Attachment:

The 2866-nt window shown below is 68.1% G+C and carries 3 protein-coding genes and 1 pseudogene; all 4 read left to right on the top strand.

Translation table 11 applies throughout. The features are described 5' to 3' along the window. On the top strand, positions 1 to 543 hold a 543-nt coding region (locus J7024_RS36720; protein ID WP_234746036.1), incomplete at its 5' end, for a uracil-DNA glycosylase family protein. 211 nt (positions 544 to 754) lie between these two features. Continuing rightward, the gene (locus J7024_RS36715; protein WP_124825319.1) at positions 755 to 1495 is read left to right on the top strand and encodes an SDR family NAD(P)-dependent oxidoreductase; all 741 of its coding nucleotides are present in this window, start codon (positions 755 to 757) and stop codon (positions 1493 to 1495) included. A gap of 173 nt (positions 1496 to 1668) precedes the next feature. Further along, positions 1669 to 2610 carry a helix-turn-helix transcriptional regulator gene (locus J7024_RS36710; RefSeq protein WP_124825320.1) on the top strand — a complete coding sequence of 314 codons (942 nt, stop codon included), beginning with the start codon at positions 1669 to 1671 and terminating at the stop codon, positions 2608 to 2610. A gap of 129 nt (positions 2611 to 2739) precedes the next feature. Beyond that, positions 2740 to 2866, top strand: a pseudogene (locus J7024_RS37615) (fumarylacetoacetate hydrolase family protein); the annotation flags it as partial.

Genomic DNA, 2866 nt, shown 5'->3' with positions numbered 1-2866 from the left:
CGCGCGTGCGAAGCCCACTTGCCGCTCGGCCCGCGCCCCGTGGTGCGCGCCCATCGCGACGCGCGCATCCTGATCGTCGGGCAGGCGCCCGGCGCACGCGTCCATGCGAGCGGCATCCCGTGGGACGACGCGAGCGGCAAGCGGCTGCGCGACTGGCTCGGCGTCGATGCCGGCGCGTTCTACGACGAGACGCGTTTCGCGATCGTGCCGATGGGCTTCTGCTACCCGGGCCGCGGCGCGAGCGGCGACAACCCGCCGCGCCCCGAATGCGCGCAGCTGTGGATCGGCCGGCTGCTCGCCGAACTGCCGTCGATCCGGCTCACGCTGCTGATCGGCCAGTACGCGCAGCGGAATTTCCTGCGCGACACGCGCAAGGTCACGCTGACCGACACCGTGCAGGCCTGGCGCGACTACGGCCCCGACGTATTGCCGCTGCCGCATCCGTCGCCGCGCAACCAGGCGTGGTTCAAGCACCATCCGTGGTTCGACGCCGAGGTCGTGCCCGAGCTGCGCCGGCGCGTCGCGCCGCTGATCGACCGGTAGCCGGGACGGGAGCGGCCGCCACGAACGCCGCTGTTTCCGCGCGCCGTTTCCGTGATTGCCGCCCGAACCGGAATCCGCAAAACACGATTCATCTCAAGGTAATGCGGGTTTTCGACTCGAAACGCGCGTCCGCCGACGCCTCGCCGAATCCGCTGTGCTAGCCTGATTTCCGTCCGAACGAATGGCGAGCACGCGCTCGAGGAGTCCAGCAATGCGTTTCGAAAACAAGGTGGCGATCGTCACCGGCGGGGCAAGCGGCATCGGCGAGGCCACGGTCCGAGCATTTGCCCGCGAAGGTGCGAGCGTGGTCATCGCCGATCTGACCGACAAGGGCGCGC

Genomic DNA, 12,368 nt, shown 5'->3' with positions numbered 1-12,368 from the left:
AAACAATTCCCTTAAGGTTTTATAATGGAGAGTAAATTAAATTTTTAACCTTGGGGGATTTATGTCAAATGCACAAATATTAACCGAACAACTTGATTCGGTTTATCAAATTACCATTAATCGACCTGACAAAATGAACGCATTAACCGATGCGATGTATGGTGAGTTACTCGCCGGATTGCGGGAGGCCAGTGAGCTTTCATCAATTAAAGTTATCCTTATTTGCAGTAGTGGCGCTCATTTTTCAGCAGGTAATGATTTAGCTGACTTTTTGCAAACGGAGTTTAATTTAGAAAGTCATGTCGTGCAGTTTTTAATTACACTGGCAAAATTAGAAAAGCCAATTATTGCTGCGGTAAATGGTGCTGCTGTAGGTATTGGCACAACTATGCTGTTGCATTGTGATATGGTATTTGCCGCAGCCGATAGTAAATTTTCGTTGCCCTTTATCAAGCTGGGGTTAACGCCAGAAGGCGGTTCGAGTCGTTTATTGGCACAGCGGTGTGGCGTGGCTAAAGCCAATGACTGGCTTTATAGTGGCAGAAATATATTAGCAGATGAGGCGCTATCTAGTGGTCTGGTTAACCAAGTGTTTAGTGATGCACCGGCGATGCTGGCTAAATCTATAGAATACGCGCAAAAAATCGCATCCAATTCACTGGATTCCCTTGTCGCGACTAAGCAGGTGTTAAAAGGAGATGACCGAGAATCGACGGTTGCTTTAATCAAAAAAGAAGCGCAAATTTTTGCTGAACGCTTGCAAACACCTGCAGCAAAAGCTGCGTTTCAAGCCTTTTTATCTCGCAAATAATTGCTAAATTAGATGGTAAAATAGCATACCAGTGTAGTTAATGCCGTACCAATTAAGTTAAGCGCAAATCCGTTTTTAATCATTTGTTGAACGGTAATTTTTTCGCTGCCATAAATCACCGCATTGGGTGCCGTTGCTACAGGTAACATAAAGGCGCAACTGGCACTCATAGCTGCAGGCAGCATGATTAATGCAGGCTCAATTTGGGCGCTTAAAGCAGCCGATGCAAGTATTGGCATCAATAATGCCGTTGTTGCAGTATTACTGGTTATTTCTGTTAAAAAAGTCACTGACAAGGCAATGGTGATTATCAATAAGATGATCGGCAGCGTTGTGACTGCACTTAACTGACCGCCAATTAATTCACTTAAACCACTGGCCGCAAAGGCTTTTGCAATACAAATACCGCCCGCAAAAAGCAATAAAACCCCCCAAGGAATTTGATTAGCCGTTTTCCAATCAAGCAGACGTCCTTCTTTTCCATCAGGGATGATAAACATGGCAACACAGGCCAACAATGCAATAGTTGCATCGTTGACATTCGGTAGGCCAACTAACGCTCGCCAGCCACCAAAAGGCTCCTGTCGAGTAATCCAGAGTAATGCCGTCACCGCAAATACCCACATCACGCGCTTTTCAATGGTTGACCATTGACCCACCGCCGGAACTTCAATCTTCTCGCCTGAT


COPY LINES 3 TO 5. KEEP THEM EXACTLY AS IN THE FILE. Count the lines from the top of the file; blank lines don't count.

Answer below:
Genomic DNA, 2866 nt, shown 5'->3' with positions numbered 1-2866 from the left:
CGCGCGTGCGAAGCCCACTTGCCGCTCGGCCCGCGCCCCGTGGTGCGCGCCCATCGCGACGCGCGCATCCTGATCGTCGGGCAGGCGCCCGGCGCACGCGTCCATGCGAGCGGCATCCCGTGGGACGACGCGAGCGGCAAGCGGCTGCGCGACTGGCTCGGCGTCGATGCCGGCGCGTTCTACGACGAGACGCGTTTCGCGATCGTGCCGATGGGCTTCTGCTACCCGGGCCGCGGCGCGAGCGGCGACAACCCGCCGCGCCCCGAATGCGCGCAGCTGTGGATCGGCCGGCTGCTCGCCGAACTGCCGTCGATCCGGCTCACGCTGCTGATCGGCCAGTACGCGCAGCGGAATTTCCTGCGCGACACGCGCAAGGTCACGCTGACCGACACCGTGCAGGCCTGGCGCGACTACGGCCCCGACGTATTGCCGCTGCCGCATCCGTCGCCGCGCAACCAGGCGTGGTTCAAGCACCATCCGTGGTTCGACGCCGAGGTCGTGCCCGAGCTGCGCCGGCGCGTCGCGCCGCTGATCGACCGGTAGCCGGGACGGGAGCGGCCGCCACGAACGCCGCTGTTTCCGCGCGCCGTTTCCGTGATTGCCGCCCGAACCGGAATCCGCAAAACACGATTCATCTCAAGGTAATGCGGGTTTTCGACTCGAAACGCGCGTCCGCCGACGCCTCGCCGAATCCGCTGTGCTAGCCTGATTTCCGTCCGAACGAATGGCGAGCACGCGCTCGAGGAGTCCAGCAATGCGTTTCGAAAACAAGGTGGCGATCGTCACCGGCGGGGCAAGCGGCATCGGCGAGGCCACGGTCCGAGCATTTGCCCGCGAAGGTGCGAGCGTGGTCATCGCCGATCTGACCGACAAGGGCGCGC

Genomic DNA, 12,368 nt, shown 5'->3' with positions numbered 1-12,368 from the left: